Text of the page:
A bill that would expand opportunities for taking feral hogs, coyotes and armadillos at night has passed first reading in the House and will be called for second reading when the House returns Tuesday, April 17.
The bill, introduced by Rep. Phillip Lowe (R-Florence), sets a special season in addition to current opportunities to take the three species at night with special equipment. It sets the last day of February through July 1 as a period for using an expanded array of weapons and equipment in addition to current law, which allows the animals to be killed at night year-round with restrictions on weapons and equipment.
Specifically, the bill would allow the use of any legal firearm or archery equipment and the use of bait, electronic calls, artificial light, infrared, thermal or laser-sighting devices, night-vision devices or any device aiding the identification or targeting of species. It would require centerfire rifles to be fired from an elevated position at least 10 feet from the ground when hunting at night.
Current law allows coyotes and armadillos to be hunted at night year-round on private lands but restricts weapons to rifle no larger than .22 caliber rimfire, shotguns with BBs or smaller shot, and sidearms of any caliber with iron sights and barrels nine inches or shorter. It also prohibits the use of scopes, laser sites, lights or light-enhancing devices, including night vision or thermal imaging. Hogs can be taken year-round on private lands at night only with a sidearm with iron sights and 9-inch or shorter barrels. No enhancements such as laser sights, scopes or night vision equipment may be used.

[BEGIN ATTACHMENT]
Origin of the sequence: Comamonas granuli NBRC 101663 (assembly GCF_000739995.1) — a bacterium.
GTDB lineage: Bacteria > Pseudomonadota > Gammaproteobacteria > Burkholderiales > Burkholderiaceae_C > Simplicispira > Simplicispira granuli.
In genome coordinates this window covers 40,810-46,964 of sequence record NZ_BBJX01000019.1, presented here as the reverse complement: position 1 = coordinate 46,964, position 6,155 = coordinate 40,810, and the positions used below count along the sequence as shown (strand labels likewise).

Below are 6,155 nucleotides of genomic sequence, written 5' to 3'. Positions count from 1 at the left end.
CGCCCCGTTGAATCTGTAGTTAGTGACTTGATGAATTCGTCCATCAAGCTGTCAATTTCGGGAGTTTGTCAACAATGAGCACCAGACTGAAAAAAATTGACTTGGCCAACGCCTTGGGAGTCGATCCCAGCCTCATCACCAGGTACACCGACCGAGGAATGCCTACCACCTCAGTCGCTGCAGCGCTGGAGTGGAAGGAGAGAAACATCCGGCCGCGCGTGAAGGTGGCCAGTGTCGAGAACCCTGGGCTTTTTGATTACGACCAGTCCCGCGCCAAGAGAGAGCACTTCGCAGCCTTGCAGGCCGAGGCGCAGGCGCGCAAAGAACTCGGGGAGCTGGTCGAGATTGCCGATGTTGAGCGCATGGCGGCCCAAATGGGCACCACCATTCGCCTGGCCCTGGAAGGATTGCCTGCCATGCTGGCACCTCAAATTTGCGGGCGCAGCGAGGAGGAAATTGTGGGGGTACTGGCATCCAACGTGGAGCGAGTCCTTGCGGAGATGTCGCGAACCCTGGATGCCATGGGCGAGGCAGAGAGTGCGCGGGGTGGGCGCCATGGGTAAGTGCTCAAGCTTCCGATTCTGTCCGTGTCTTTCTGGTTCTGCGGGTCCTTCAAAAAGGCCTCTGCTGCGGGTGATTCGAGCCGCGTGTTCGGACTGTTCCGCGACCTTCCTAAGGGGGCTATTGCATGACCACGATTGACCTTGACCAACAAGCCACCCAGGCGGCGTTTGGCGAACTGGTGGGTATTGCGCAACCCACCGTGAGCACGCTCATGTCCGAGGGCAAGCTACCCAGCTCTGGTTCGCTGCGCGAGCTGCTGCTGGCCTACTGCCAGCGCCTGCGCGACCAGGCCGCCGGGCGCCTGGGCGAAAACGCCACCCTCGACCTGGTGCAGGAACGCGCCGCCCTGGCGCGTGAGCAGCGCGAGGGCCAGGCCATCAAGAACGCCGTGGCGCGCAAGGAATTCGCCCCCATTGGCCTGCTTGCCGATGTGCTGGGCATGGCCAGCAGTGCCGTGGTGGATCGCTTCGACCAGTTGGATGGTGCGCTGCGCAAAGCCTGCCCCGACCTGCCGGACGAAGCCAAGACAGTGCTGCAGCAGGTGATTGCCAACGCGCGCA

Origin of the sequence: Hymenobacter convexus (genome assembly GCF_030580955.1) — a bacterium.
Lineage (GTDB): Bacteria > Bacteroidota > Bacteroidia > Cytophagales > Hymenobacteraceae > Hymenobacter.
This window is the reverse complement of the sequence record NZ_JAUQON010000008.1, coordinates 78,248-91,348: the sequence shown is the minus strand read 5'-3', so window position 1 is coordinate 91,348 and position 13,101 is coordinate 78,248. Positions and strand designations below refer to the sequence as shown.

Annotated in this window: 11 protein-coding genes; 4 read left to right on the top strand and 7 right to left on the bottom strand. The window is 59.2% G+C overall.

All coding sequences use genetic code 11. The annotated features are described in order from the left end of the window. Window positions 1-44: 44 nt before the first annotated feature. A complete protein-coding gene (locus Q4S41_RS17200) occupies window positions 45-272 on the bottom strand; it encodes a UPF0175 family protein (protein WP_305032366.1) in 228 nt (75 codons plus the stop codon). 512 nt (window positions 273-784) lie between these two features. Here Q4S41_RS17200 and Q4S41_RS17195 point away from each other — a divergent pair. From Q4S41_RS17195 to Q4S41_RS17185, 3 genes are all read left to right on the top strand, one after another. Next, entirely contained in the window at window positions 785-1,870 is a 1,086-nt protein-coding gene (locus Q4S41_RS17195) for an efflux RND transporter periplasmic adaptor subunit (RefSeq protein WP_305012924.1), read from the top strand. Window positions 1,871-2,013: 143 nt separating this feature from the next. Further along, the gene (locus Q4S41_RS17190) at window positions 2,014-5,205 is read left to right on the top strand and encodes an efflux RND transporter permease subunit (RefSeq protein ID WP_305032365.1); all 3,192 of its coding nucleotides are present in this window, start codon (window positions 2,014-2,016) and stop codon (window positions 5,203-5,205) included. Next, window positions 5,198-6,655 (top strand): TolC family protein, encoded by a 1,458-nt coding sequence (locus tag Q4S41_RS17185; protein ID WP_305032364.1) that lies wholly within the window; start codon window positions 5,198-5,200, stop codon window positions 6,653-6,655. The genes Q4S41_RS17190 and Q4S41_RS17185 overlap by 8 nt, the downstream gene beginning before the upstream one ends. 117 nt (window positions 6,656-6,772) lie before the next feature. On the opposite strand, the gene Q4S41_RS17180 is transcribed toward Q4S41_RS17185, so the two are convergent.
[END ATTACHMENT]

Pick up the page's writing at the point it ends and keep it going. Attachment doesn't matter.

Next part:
Hogs, coyotes and armadillos could continue to be taken at night under current law year-round, but Lowe’s bill would allow much greater opportunities to decrease populations of these non-native species that destroy crops, wildlife and livestock.
“We’re declaring war on hogs and coyotes,” Lowe, said during a House subcommittee meeting.
The House committee, which reported the bill favorably, also increase penalties for importation of any of the three species into the state, requiring forfeiture of firearms, vehicles and equipment if found guilty.
The bill is expected to face some opposition in the Senate because of fears the wide-open policy it sets on firearms and the use of night vision and other light-enhancing tactics could create problemes with night hunting for deer.